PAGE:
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Previous research has identified adenosine triphosphate (ATP) as an important vasodilator that is released from red blood cells during exercise and exposure to hypoxic environments in adult humans. Further, older adults appear to have lower blood flow during both of these stressors and also have lower amounts of ATP released from their red blood cells. However, the contribution of ATP to vasodilation in response to exercise and hypoxia is currently unknown due to the lack of an effective ATP receptor antagonist. We aim to determine whether Vitamin B6 is an effective ATP receptor antagonist.
Adenosine triphosphate (ATP) is an established vasodilator that is released from red blood cells during a variety of stimuli including exercise and exposure to hypoxic environments. Many studies have shown that infusion of ATP can lead to vasodilation similar to that which is achieved during exercise, and that plasma ATP concentrations increase in a graded fashion during graded exercise. Further, older adults have lower levels of blood flow during exercise and hypoxia compared to their younger counterparts, and the reduced blood flow is coupled with impaired release of ATP from red blood cells during these stimuli. Thus, ATP is believed to be an important vasodilator. However, the role of ATP in the regulation of blood flow is not fully understood due to the lack of an effective ATP receptor (P2Y2) antagonist. Development of an effective P2Y2 antagonist will allow researchers to determine the role of ATP in vasodilation to stimuli such as exercise by comparing blood flow during exercise with and without the blocker. Preliminary data from our laboratory suggests that Vitamin B6 (pyridoxine hydrochloride) may be an effective blocker of ATP-mediated vasodilation. As a result, the purpose of this study is to determine whether Vitamin B6 can inhibit vasodilation in response to intra-arterial infusions of ATP. This study also aims to determine the specificity of Vitamin B6 by measuring its effect on vasodilation in response to infusion of several other vasodilators.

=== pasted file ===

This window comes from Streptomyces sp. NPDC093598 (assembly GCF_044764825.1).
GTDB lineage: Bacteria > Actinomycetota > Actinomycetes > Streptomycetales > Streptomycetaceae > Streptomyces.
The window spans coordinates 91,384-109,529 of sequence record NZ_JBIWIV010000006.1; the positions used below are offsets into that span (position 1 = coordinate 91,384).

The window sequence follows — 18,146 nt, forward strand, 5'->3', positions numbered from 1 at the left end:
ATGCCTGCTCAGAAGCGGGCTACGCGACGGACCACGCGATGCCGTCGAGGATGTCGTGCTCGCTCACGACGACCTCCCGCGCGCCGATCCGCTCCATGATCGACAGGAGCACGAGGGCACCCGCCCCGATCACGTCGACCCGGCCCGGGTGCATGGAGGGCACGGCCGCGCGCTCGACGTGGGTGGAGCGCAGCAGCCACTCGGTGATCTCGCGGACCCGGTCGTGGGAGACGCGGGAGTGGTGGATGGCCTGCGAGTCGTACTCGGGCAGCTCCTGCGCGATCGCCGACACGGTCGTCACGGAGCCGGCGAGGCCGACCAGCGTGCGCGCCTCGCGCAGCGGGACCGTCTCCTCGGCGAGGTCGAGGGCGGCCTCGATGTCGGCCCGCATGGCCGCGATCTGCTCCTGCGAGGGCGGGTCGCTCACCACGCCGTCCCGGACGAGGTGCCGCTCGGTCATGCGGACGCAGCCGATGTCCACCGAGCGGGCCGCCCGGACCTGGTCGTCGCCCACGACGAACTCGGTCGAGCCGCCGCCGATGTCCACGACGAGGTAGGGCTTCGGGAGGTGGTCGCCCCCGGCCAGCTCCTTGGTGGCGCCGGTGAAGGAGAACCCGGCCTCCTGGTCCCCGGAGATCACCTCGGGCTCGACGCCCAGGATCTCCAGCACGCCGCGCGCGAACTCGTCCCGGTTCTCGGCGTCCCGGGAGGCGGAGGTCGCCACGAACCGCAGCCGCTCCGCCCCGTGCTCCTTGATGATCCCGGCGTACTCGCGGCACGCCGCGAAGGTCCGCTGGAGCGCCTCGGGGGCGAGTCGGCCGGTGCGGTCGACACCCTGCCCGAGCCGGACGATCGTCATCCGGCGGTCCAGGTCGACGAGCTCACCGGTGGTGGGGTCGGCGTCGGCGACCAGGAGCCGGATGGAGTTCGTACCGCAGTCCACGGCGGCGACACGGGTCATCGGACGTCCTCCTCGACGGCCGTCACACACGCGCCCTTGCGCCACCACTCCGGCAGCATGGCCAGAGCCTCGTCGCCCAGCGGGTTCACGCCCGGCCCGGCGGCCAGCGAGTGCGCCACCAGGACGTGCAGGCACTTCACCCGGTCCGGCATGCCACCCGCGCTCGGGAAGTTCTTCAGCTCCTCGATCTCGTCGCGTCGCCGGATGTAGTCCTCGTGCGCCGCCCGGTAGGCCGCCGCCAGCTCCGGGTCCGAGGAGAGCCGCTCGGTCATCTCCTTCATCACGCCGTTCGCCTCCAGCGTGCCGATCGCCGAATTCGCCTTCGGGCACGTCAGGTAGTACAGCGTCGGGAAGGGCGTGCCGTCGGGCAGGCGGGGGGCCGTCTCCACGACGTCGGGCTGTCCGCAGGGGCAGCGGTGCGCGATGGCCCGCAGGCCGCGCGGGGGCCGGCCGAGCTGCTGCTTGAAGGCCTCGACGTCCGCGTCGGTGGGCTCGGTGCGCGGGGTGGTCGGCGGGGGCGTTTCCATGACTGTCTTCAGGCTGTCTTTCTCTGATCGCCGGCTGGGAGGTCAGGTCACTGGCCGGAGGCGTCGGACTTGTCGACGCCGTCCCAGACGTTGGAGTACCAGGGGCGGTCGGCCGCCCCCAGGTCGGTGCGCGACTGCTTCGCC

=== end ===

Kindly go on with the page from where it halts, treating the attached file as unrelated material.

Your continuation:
Participants will be asked to complete one screening visit and one study visit. Once study eligibility has been determined, participants will report to the Human Performance Clinical Research Laboratory at Colorado State University following an overnight fast. A physician will then place a catheter in the brachial artery of the non-dominant arm, and participants will be randomized into one of three study arms to determine which drugs will be infused into the artery. Each arm includes ATP and two other vasodilators. The study will begin by measuring vasodilation in response to four standard doses of each vasodilator. Vasodilation in response to the vasodilators will then be assessed again following infusion of Vitamin B6. Reduced vasodilation to any of the drugs during the second trial will suggest that Vitamin B6 is an antagonist to the channel through which the drug signals. Each study visit will last approximately 4-5 hours.
Adenosine Triphosphate, Acetylcholine, Sodium Nitroprusside, Adenosine Diphosphate, Adenosine Monophosphate, Uridine Triphosphate, Adenosine, Vitamin B 6
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Colorado State University
Published on BioPortfolio: 2018-11-18T20:06:26-0500
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